Manchester United’s Rio Ferdinand will not face disciplinary action from Uefa for sarcastically applauding Turkish referee Cuneyt Cakir at Old Trafford after the club’s Champions League defeat to Real Madrid on Tuesday night.
Uefa would not comment last night on whether the decision on Ferdinand had been based on the fact that the defender shook hands with officials, following his initial conduct – which revealed the depths of his frustration about the decision to dismiss Luis Nani.
There is inconsistency in the judgment. In 2005, Wayne Rooney was sent off after being shown a second yellow card when he sarcastically applauded referee Kim Milton Nielsen during a 1-1 draw against Spanish side Villarreal.
It appears that nothing in Cakir’s report suggested that the conduct of the United manager, Sir Alex Ferguson, towards the officials – either on the touchline or in the tunnel – was considered worthy of disciplinary action, though Uefa would not confirm this.
Ferdinand confronted Cakir after his decision to send off Nani during the second leg of the last-16 tie. But a Uefa spokesman said: “From the report we have received from the referee we will not take any action apart from the disciplinary proceedings against Manchester United for the red card of Nani and for post-match media obligations not being fulfilled.”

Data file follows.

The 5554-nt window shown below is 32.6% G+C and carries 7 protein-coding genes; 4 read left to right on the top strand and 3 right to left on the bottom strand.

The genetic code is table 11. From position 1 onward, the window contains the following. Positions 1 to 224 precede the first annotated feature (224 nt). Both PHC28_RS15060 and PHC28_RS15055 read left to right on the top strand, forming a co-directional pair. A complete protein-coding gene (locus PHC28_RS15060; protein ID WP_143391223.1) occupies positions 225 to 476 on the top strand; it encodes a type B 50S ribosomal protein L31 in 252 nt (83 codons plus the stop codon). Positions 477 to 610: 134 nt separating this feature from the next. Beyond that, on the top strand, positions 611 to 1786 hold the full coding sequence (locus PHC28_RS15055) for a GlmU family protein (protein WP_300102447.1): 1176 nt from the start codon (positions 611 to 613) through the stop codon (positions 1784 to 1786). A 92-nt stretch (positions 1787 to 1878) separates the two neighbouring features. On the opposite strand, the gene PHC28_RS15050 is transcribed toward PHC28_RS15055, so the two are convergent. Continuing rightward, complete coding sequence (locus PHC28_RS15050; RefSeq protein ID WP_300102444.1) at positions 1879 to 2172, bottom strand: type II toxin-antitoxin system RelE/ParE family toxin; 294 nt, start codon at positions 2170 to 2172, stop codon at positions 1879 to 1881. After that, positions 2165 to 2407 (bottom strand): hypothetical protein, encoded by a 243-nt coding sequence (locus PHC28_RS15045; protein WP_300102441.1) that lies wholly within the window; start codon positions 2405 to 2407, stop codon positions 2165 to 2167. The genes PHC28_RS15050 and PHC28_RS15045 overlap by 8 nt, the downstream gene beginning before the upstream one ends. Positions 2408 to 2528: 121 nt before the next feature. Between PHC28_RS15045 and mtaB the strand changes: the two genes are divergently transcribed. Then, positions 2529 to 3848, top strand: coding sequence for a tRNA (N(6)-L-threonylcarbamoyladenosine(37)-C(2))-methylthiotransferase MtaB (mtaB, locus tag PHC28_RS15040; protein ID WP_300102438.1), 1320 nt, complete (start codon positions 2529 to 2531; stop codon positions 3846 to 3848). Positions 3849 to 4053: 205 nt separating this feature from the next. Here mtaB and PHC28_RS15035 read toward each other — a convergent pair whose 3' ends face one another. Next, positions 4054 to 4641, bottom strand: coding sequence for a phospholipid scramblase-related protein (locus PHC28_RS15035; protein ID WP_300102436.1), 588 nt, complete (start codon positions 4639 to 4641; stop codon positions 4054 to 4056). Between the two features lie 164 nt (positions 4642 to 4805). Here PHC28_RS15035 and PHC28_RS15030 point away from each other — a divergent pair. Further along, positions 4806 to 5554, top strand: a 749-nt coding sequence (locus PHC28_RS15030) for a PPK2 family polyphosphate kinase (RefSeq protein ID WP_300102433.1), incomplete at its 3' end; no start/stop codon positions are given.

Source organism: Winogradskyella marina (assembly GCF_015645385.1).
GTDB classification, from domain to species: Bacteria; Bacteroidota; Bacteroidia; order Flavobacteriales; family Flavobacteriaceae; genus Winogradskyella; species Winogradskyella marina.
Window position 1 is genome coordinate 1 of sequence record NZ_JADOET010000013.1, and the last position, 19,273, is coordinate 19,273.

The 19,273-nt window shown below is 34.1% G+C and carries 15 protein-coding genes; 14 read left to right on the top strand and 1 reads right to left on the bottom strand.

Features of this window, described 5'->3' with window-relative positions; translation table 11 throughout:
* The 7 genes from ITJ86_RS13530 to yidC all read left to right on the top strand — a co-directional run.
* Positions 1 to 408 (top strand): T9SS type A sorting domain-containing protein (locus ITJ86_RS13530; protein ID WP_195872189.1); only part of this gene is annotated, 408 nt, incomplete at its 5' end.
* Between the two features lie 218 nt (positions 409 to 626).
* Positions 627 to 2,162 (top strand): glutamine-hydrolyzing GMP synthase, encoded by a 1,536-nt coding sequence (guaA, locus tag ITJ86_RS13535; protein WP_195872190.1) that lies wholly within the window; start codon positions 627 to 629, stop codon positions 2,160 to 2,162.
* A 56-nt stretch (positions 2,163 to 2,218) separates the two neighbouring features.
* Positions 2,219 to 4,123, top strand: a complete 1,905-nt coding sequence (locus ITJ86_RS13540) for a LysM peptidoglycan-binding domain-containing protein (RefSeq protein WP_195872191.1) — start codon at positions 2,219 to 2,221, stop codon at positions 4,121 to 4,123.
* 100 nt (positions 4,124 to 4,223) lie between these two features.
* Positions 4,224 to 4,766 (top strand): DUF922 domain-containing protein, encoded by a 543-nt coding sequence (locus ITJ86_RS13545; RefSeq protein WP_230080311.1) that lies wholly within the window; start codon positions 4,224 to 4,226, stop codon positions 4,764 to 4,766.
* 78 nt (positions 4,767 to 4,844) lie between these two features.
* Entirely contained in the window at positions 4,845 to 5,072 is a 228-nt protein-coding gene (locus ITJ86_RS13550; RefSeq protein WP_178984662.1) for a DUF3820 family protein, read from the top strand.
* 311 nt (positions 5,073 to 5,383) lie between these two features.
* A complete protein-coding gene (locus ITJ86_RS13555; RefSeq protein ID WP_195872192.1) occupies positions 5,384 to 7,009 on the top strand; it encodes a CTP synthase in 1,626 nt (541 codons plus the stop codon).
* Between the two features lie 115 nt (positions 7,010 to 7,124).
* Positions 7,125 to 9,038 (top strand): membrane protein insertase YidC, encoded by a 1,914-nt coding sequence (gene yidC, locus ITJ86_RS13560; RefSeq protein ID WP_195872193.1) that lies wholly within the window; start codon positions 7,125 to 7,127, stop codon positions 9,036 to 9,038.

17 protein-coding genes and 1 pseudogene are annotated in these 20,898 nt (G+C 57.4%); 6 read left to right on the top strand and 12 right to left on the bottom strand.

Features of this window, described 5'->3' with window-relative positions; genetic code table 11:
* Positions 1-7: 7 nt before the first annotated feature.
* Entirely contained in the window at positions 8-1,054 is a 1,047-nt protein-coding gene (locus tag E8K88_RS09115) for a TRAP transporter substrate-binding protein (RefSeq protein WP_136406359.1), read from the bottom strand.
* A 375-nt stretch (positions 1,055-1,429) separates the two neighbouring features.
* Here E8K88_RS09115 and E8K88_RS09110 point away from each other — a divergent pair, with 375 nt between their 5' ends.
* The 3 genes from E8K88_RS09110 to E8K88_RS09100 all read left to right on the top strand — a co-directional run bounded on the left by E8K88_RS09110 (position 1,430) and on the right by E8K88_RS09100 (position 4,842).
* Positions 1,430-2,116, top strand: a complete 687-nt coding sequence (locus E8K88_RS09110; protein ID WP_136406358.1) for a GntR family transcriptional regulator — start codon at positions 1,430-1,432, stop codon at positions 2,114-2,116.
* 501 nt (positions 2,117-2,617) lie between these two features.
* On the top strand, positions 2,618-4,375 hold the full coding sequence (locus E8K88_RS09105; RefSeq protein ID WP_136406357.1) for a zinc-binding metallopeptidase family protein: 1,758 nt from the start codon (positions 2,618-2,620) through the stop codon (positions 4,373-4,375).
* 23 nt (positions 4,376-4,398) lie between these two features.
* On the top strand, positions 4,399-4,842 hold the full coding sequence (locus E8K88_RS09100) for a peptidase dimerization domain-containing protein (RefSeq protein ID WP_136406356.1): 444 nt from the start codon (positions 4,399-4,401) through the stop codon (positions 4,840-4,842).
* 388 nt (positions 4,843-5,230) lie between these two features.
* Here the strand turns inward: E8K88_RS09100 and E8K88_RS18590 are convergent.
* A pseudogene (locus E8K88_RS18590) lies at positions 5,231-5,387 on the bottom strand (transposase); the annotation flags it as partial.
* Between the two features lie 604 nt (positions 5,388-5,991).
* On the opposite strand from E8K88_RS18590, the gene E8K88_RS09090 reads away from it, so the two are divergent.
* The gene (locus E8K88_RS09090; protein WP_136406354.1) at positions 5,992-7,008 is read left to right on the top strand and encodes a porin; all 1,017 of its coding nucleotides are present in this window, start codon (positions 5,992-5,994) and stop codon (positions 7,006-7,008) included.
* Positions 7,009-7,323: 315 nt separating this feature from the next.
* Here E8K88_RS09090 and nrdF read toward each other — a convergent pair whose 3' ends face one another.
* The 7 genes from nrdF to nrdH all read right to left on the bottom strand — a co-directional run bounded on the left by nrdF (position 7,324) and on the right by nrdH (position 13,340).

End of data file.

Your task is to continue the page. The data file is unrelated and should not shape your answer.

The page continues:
Uefa’s disciplinary body will next assess whether Nani’s red card for a high challenge on Alvaro Arbeloa was worthy of punishment beyond an automatic one-match ban.
Ferguson refused to speak to any media following the match, which breaches the obligations set out in Uefa’s Champions League regulations.
When, this morning, he publicly discusses United’s FA Cup quarter-final against Chelsea on Sunday, he will be asked to address the issue of Wayne Rooney’s relegation to the substitutes’ bench for the Real game.
Ferguson is also likely to refer to the 2007 FA Cup Final against the west London side which United lost and which has always been a source of frustration to him.
“I felt we were very unlucky to lose the 2007 final,” he told the club’s in-house magazine Inside United recently.
“Didier Drogba scored in [almost] the last minute of extra-time after we had a very strong penalty shout turned down. I think Ryan Giggs may have forced the ball over the line as well for a goal that wasn’t given. That was tough to take, but that’s football – you win some, you lose some.”